When one quantizes a scalar in the 1+1 dimensions in the kink background of a double well potential, one finds a spectrum that includes: (1) a zero mode corresponding to the classical particle position, (2) a bound state localized on the kink, and (3) the continuum of states analogous to those found in the trivial background.

When we quantize a non-Abelian gauge theory on an instanton background, are there analogs of the bound state (#2 above)? If so, how do they appear perturbatively in my Feynman rules? If not, how can we see that the instanton is really very different from the kink?



For the pure e.g. $d=4$ gauge theory instanton and gauge field perturbations around it, there is no negative mode – the counterpart of the bound state. It's the only one among the 3 classes that is absent here.

One may see this absence by noticing that the gauge theory may be embedded into a supersymmetric theory with the same gauge-field degrees of freedom, the instanton itself may be embedded as a solution that still preserves 1/2 of the supercharges, and supersymmetry implies that there can't be negative-energy solutions. A bound-state-like solution would yield creation operators for a tachyonic particle which may be proven not to exist in a SUSY theory, and because of the isomorphism between the Yang-Mills field equations, it doesn't exist in the pure gauge theory, either.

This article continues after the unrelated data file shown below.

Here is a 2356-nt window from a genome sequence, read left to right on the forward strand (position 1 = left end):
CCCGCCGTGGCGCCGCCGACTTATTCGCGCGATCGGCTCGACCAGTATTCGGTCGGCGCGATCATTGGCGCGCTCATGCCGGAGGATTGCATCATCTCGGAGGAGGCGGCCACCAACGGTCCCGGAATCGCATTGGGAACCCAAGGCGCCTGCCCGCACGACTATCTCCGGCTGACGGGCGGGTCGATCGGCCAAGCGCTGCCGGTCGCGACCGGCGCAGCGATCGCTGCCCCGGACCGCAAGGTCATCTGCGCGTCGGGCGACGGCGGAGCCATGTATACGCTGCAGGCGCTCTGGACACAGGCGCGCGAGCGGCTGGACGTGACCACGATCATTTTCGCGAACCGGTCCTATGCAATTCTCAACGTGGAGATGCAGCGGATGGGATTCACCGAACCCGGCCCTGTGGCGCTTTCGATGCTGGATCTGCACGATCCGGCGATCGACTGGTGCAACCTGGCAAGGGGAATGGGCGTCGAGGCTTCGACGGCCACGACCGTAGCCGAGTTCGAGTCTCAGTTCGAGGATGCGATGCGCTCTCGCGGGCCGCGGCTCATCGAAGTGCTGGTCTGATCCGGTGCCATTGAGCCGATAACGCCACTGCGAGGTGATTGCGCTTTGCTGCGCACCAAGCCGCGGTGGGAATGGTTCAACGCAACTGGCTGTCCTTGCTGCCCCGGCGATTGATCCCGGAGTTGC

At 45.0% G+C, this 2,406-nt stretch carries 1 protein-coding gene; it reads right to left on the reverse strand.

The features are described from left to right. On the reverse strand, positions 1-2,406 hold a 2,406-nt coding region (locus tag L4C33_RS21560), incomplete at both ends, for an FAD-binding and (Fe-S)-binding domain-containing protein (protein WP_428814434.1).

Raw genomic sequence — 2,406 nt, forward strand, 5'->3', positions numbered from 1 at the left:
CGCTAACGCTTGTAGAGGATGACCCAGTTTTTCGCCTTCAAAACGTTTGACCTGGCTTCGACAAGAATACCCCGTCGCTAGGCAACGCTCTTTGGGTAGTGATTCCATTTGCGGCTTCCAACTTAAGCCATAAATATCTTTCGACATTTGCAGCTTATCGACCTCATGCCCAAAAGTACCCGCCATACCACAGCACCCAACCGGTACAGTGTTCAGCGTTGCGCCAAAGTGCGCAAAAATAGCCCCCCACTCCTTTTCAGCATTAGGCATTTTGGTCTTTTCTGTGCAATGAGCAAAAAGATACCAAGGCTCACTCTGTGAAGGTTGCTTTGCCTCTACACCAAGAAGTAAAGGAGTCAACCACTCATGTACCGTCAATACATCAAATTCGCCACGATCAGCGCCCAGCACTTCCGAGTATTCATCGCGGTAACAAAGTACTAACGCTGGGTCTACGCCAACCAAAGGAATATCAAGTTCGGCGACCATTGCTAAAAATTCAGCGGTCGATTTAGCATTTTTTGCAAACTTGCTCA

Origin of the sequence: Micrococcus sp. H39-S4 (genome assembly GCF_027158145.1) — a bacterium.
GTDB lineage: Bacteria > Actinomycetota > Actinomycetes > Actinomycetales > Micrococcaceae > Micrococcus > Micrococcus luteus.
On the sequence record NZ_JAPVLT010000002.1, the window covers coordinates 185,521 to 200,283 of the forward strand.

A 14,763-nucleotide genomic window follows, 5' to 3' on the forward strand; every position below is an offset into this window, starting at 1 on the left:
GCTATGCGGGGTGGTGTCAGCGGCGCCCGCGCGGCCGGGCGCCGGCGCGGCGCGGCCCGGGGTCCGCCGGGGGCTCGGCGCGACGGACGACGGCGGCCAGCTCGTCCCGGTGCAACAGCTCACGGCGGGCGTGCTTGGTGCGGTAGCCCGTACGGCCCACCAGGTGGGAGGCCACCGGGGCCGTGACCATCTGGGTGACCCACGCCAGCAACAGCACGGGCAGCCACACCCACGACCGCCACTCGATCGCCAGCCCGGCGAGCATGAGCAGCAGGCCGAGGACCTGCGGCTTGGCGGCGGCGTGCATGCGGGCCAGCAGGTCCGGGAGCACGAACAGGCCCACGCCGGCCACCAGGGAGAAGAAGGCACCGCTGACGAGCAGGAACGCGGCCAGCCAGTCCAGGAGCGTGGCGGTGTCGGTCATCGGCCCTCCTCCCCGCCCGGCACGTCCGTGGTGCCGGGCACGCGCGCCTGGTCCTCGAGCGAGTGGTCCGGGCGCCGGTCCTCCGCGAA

Similar questions are easily answered if one uses some string theory visualization. For example, an instanton solution on a D4-brane produces a dissolved D0-brane and the D0-D4 system in type IIA string theory still preserves some SUSY so it's the mininum-energy state among those with the same charges and there can't be any neutral particles at the D0-brane locus that would reduce the energy further.

However, one must be careful about more general perturbations in more general theories that may yield some negative modes in general.


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